Thomas Jefferson: Life, Liberty and the Pursuit of Everything
What parents need to know
Parents Need to Know
Parents need to know that Maira Kalman's Thomas Jefferson: Life, Liberty and the Pursuit of Everything is remarkable for its bold and colorful illustrations and unflinching look at Jefferson's life. Unlike a sanitized elementary-school textbook, Kalman's engaging picture book offers a fuller picture -- including Jefferson's relationship and alleged offspring with his slave Sally Hemmings, one of about 150 slaves he owned despite having said of slavery, "This abomination must end."
What's the story?
The story starts out simply enough, with some basic facts: Jefferson was born on a plantation in Virginia in 1743, had red hair, grew up to be very tall, and became the third president of the United States. It goes on to recount the man's numerous great accomplishments and his troubling contradictions, specifically declaring slavery an "abomination" yet owning about 150 slaves. It also depicts his slave Sally Hemmings and mentions that it's "strongly believed" he fathered children with her after his wife died.
Is it any good?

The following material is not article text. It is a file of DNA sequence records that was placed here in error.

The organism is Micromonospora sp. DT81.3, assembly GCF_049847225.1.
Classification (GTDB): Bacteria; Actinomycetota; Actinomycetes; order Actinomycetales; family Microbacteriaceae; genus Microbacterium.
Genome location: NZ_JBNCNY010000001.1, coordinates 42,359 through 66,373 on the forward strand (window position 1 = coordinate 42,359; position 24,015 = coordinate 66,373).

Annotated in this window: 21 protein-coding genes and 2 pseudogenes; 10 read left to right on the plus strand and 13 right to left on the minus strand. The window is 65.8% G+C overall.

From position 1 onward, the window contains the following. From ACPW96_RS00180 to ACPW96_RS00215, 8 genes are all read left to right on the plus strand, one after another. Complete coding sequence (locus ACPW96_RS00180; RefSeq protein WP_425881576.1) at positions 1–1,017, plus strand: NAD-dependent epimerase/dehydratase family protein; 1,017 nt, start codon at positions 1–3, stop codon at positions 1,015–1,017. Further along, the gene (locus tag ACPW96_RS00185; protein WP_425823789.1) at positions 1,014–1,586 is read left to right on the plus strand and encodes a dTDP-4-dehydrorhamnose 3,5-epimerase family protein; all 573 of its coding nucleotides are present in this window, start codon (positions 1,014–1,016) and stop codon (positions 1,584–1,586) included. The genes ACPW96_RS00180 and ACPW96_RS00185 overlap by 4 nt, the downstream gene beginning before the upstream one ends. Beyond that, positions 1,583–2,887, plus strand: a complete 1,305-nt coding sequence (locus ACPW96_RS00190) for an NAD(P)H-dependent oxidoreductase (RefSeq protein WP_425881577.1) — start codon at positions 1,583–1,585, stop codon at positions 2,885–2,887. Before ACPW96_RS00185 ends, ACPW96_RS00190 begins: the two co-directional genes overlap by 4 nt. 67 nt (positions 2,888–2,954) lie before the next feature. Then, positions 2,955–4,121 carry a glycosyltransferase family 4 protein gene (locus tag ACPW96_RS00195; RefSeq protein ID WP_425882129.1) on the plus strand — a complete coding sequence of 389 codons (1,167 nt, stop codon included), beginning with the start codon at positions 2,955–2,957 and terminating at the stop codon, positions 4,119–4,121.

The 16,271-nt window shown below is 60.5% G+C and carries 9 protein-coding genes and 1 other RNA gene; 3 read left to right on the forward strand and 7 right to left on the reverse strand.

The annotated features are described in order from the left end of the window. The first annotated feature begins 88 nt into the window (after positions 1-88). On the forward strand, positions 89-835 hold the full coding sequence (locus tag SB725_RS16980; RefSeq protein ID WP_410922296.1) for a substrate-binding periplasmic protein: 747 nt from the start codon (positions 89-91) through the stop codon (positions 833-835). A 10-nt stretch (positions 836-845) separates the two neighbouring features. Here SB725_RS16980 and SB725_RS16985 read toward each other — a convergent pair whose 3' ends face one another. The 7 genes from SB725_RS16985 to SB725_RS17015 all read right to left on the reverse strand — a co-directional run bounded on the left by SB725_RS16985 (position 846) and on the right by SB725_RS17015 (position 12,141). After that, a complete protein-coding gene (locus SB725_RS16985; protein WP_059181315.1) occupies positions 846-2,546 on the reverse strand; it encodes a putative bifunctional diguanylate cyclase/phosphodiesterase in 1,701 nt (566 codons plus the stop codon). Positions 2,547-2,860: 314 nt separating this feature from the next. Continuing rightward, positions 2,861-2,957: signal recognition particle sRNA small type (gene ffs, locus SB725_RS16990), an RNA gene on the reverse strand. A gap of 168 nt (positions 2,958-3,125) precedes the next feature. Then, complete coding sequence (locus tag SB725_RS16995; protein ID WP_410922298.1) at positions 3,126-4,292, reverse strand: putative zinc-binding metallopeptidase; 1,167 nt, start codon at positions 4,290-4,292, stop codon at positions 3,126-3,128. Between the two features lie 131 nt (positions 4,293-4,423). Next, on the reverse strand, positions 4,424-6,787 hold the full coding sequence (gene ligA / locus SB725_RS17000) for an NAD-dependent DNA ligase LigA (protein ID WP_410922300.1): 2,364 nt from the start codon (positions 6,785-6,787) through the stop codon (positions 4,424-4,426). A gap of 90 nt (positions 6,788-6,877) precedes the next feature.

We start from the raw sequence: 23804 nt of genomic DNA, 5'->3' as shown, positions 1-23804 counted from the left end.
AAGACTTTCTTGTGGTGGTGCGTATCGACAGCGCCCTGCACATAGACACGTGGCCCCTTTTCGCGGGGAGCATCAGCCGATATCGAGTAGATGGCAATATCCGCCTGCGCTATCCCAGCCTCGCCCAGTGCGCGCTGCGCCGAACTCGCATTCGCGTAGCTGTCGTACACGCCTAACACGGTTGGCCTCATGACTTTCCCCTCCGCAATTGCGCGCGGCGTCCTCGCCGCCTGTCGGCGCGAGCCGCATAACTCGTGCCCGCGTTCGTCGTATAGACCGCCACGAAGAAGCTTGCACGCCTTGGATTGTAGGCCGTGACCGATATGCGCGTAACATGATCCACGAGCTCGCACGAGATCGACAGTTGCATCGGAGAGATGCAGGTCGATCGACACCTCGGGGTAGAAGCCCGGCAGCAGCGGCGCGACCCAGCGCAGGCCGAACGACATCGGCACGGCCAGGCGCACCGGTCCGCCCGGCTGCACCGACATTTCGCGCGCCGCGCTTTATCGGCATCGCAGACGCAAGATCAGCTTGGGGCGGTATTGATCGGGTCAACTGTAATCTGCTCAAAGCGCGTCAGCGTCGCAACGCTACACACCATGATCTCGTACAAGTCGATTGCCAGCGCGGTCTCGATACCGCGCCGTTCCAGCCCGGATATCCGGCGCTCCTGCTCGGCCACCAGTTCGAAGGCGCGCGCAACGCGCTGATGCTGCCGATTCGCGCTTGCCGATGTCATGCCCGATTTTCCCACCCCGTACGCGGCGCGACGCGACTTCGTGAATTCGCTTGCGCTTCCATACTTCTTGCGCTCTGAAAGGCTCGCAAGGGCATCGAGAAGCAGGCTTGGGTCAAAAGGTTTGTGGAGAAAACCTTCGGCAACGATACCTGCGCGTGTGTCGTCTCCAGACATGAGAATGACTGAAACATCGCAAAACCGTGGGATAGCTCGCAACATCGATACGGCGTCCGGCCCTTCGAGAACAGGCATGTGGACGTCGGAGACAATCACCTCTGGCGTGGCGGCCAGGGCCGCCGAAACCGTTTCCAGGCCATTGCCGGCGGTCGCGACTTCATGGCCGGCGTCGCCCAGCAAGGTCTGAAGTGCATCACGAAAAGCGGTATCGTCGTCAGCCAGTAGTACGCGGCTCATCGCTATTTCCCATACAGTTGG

This is a lively, fascinating account of the great man's life and accomplishments that's packed with fun facts and poignant asides by author-illustrator Maira Kalman. Readers can feel her excitement as she presents amusing details and sense her confusion and sorrow as she wonders how Jefferson could have owned slaves when he decried slavery. "The monumental man had monumental flaws," she writes.
But Kalman clearly wants to give him a break. When reporting that he would visit the kitchen each week and wind the grandfather clock on a page where she shows the kitchen slaves hard at work, she adds, "He probably said a few kind words to the cooks." On the facing page detailing the many kinds of pudding served at Monticello -- "all produced by the endless labor of slaves" -- she editorializes, "Jefferson may have been a kind master, but it was still a horror."
Families can talk about...
Families can talk about Thomas Jefferson and his many accomplishments. What are you most impressed by?
How does the portrait of Thomas Jefferson in this book compare with what you've learned about him in school?
Why do you think he didn't mention being president of the United States on his tombstone?
|Topics:||Great boy role models, History, Misfits and underdogs, Science and nature|
|Publisher:||Nancy Paulsen Books|
|Publication date:||January 7, 2014|
|Number of pages:||40|
|Publisher's recommended age(s):||5 - 8|
|Available on:||Nook, Hardback, iBooks, Kindle|